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Astronomers make a time-lapse video of Elon Musk’s Tesla Roaster floating through space
The car will soon disappear from our view.
The livestream keeping us updated on the whereabouts of Elon Musk’s spacefaring Tesla Roadster and its fearless driver cut out last week. But don’t worry, Starman, your home planet is still looking out for you. Researchers from around the world are using high-powered telescopes to track the electric vehicle as it drifts farther away from Earth.
Astronomers at the University of North Carolina at Chapel Hill used images transmitted from the four-meter Southern Astrophysical Research (SOAR) telescope in Chile to measure the changes in brightness of the car. This allowed them to approximate its rotation.
JJ Hermes, a researcher at UNC, posted the findings on Twitter, which show the car doing a full rotation approximately every 4.75 minutes. Other astronomers on Twitter argue the car is rotating every 9.5 minutes because we’re seeing each part of the car twice before it does a full spin. Tesla has not offered its take.
Early this morning we measured the brightness changes of a car tumbling in space! Credit to Erik Dennihy (@UNC), we can report that Tesla Roadster (Starman, 2018-017A) is rotating with a period of 4.7589 +/- 0.0060 minutes. pic.twitter.com/LA4YzdvjK9
— JJ Hermes (@jotajotahermes) February 11, 2018
Hermes also posted a short time-lapse video on Saturday of the car flying through our solar system. Unfortunately, it’s too far away for any telescope to take a picture of its actual shape. What we’re seeing instead is its reflection from the sun after being blurred by Earth’s atmosphere.
You can see the car blinking in our time-lapse from the 4.1-m SOAR telescope in Chile, taken in twilight on 2018-02-10. The car is already more than 1 million km away, tens of thousands of times fainter than can be seen with the unaided eye. pic.twitter.com/WPHTPjps57
— JJ Hermes (@jotajotahermes) February 11, 2018
“It looks just like any other star because it’s too far away for us to see any of its shape,” Erik Dennihy, a doctoral student at UNC, told the Daily Dot. “It wasn’t until we saw it moving when we knew what we were looking at. It kind of looks like what an asteroid would look like.”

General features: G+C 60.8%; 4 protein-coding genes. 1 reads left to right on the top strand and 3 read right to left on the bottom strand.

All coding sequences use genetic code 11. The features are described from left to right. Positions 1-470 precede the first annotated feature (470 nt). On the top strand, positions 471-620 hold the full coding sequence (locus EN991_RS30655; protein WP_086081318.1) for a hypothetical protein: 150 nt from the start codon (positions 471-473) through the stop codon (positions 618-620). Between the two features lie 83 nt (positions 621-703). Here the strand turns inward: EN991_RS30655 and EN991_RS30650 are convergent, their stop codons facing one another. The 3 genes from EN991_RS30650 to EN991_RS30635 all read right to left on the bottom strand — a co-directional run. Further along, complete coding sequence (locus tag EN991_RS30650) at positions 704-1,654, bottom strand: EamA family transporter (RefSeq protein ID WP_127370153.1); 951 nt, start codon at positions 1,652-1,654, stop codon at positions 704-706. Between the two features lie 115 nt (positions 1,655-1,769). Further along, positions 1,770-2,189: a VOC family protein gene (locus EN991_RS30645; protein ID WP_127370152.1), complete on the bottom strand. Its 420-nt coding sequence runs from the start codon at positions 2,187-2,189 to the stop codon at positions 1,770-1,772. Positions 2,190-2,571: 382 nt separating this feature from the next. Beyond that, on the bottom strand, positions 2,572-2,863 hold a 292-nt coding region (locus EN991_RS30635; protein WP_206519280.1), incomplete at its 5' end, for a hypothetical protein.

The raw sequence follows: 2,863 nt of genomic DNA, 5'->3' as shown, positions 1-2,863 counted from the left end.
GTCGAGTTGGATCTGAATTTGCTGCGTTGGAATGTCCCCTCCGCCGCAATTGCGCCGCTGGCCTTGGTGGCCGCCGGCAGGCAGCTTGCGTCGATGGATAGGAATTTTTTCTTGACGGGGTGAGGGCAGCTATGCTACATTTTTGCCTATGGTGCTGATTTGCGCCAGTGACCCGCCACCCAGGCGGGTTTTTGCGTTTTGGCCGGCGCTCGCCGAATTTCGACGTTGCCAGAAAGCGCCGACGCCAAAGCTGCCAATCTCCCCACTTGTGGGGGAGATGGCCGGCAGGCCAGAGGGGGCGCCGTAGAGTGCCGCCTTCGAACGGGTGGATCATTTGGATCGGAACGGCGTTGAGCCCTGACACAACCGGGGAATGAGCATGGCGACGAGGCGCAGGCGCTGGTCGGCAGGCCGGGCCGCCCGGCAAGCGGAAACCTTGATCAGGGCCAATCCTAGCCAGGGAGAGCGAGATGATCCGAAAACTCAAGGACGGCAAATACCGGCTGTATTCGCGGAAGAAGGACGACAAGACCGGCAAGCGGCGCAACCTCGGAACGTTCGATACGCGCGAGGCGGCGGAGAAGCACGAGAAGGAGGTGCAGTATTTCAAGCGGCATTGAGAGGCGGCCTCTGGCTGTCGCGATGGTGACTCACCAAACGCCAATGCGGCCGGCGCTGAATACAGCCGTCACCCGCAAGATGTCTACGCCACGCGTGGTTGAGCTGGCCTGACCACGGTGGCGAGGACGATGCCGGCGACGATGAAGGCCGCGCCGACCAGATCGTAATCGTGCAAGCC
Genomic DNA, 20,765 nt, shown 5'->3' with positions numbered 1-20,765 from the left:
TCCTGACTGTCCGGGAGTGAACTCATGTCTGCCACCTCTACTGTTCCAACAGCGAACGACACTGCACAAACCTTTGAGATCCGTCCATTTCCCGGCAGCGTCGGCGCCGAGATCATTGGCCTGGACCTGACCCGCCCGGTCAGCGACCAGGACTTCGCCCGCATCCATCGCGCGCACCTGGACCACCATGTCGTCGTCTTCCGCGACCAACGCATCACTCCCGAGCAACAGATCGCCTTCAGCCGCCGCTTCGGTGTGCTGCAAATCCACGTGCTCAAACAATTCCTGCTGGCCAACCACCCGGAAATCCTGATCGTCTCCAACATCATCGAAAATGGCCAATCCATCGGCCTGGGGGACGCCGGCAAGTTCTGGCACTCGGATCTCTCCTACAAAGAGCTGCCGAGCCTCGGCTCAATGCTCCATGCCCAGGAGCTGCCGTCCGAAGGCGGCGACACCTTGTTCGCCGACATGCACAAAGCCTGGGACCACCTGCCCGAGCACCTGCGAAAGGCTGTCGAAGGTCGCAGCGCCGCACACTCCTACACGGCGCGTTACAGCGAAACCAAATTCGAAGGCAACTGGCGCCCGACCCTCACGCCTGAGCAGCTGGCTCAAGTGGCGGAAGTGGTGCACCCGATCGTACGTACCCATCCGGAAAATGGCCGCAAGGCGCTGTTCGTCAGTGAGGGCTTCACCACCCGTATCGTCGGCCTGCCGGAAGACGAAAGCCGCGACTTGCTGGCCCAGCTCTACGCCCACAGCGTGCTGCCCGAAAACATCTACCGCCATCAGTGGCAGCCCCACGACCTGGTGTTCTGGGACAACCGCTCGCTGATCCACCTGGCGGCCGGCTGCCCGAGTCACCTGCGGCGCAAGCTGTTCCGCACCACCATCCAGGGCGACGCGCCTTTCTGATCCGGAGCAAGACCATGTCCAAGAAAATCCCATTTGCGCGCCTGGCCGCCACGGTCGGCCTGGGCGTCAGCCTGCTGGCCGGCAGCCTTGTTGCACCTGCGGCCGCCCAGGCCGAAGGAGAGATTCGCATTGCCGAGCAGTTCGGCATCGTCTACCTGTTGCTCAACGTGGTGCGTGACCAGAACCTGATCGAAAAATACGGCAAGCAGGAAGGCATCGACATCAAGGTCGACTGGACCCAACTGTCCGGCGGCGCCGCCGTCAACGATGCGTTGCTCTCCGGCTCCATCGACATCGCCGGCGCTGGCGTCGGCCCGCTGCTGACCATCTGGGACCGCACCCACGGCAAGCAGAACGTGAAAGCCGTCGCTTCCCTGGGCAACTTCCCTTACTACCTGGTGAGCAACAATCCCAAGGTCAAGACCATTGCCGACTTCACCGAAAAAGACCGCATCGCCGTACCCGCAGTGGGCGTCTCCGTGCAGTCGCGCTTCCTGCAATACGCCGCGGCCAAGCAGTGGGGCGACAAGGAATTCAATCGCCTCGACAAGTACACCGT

To determine the car’s rotation, the researchers created a light curve, or a graph that shows the change in brightness of the car as it reflects off the sun. It’s the same method astronomers used last week when they came across a cigar-shaped asteroid.
“This is a very good illustration of what astronomers do on a regular basis,” Hermes told us.
Every 10 seconds for about an hour, the researchers measured the amount of light and compared it to nearby stars. They assume the stars aren’t changing brightness—but the car is. If the brightness levels were high, the astronomers may be seeing sun bounce off its reflective hood or its long side panels. The astronomers at UNC aren’t exactly sure what each peak and trough on the light curve represents, but its patterns suggest the car is rotating at a consistent speed.
Hermes estimates the car is just beyond 1 million miles from Earth and that in the next week, very few telescopes will have the power to see it. By March, only the world’s largest telescopes using a long exposure will be able to capture any light at all.
“The telescope needs to be bigger than the car itself. We just don’t have a lot of these on the planet,” Hermes said.
Astronomers at UNC aren’t the only ones curious about the Tesla floating in space. Astronomer Gianluca Masi at the Virtual Telescope Project in Italy posted an image of the Tesla Roadster on Feb. 8.
“We immediately spotted the Tesla Roadster, quite bright, around mag. 15.5 and moving image after image across the stars,” Masi wrote in a blog post. “At the time of our observations, the car was at about 470.000 km from us. We managed to take dozen of images, and we used a group of them to show the trail of the object across the stars.”
It won’t be long before the midnight cherry car is too far away for us to track. That should free up time for astronomers to make sure the skies are clear for our eventual colonization of Mars.
“In our lifetime we won’t be able to do this again. I don’t think there’s a lot of scientific justification,” Hermes said. “There really is just some new space junk we’ve got now in the solar system. I certainly don’t advocate anyone using a big telescope to keep looking at this thing.”
Phillip Tracy is a former technology staff writer at the Daily Dot. He's an expert on smartphones, social media trends, and gadgets. He previously reported on IoT and telecom for RCR Wireless News and contributed to NewBay Media magazine. He now writes for Laptop magazine.